So on this chilly November morning Ueda, who aspires to a clean, white-coated career with lab animals, finds herself traveling the back roads of Benton County clad in canvas coveralls and rubber Muck boots. Unmindful of the passing landscape — of the leafless oaks etched in fog and the frost lingering beside the road — the 25-year-old from Oahu and fellow student Dana Hoyt, a 34-year-old Oregonian from Klamath Falls, chat about trans-tracheal washes and sheep scald, primary uterine inertia and dystocia as they ride along with Estill and resident vet Bronwyn Crane, 27, a native of Canada’s Prince Edward Island.

The “farm-visit” program, launched in 1981, serves a dozen commercial farms and hundreds of what Estill terms “backyard pets and hobby animals” such as llamas, alpacas, pigs and goats within a 30-mile radius of Corvallis. He and his students do pregnancy checks, disease surveillance and routine vaccinations for dairy cows, beef cattle and horses on a weekly or monthly basis. With referrals from local vets, they also handle emergencies and difficult cases throughout Oregon and, occasionally, in Washington and Northern California. The farm-visit teams conduct research, too, collecting specimens for studies on nutrition, reproduction and disease among the herds.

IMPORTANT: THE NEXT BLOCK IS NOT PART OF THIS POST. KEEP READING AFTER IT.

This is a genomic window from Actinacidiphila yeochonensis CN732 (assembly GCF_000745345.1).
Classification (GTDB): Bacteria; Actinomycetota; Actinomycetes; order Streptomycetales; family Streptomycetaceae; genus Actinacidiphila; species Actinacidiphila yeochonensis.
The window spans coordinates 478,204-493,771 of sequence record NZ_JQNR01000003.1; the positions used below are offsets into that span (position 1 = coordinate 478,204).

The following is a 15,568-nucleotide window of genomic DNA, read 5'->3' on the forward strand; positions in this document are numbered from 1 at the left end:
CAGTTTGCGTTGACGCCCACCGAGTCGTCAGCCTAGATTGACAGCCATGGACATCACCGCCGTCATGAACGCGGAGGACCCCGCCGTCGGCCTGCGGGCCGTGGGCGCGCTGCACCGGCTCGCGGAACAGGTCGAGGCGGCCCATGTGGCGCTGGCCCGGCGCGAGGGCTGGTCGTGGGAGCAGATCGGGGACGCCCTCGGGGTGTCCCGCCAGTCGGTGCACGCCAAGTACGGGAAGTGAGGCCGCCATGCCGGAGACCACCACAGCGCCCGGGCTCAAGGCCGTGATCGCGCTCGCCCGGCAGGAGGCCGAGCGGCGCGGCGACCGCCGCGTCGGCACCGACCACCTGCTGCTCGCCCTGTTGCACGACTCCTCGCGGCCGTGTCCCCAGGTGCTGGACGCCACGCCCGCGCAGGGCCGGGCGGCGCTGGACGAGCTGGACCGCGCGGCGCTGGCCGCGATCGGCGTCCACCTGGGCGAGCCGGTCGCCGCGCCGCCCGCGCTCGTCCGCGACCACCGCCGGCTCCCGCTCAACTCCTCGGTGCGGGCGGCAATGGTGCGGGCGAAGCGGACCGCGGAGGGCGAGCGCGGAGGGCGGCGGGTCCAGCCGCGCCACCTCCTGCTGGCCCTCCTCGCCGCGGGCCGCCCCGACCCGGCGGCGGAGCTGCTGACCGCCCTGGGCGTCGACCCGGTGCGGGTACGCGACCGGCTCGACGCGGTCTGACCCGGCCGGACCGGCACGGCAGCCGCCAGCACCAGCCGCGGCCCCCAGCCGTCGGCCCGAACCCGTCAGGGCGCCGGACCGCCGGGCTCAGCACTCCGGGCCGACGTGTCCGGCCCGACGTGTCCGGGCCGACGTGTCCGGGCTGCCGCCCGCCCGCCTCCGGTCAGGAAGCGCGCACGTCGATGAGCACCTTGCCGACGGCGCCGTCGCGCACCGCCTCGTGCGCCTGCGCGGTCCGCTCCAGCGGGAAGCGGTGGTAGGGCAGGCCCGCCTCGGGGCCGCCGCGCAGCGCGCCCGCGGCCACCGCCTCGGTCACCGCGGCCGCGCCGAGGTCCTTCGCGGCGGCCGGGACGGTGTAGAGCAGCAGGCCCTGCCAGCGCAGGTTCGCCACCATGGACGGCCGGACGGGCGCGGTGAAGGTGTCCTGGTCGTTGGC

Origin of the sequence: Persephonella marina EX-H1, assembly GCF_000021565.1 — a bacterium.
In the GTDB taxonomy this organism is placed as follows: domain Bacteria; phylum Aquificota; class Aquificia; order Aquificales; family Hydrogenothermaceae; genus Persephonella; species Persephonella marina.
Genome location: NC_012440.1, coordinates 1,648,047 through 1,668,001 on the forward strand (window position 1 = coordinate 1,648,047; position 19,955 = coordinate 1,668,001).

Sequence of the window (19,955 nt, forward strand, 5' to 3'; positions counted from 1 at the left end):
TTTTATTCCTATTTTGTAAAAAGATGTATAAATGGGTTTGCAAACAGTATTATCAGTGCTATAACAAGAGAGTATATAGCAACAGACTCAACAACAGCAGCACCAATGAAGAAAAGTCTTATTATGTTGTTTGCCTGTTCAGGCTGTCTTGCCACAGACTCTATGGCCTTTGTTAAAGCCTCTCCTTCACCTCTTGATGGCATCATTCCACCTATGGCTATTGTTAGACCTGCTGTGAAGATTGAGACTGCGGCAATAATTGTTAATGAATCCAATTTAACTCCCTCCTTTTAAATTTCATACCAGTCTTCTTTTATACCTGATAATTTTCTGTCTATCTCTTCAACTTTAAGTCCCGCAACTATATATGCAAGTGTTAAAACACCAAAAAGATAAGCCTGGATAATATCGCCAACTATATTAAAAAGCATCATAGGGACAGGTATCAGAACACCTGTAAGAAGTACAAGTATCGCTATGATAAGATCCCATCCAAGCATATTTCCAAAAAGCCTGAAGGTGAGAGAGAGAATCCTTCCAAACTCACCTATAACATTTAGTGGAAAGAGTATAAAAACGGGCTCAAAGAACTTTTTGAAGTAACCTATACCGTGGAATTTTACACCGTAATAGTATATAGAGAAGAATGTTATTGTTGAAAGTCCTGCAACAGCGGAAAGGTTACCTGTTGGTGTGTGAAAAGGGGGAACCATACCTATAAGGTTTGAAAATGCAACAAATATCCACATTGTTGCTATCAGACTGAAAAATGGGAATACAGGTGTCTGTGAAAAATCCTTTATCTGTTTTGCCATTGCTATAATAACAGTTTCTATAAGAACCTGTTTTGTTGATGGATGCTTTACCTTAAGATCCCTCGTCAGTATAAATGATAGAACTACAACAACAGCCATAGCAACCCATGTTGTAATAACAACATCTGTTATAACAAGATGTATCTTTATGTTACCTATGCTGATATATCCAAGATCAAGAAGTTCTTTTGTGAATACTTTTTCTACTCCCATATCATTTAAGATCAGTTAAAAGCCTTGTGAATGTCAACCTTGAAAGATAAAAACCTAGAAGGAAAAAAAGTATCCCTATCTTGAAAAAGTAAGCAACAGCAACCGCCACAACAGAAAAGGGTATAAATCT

Today, their Ford F350XL mobile clinic — stocked with antibiotics and diagnostic compounds, syringes, blood-collection tubes capped in a rainbow of colors, portable ultrasound and X-ray machines, and boxes and boxes of latex gloves — stops first at the OSU Research Dairy. Over the past four decades, scientific breeding of dairy cows through genetic selection at OSU has doubled annual per-cow milk production, from 10,000 pounds in the 1960s to 20,000 pounds today. A healthy animal can pump out 100 pounds of milk every 24 hours.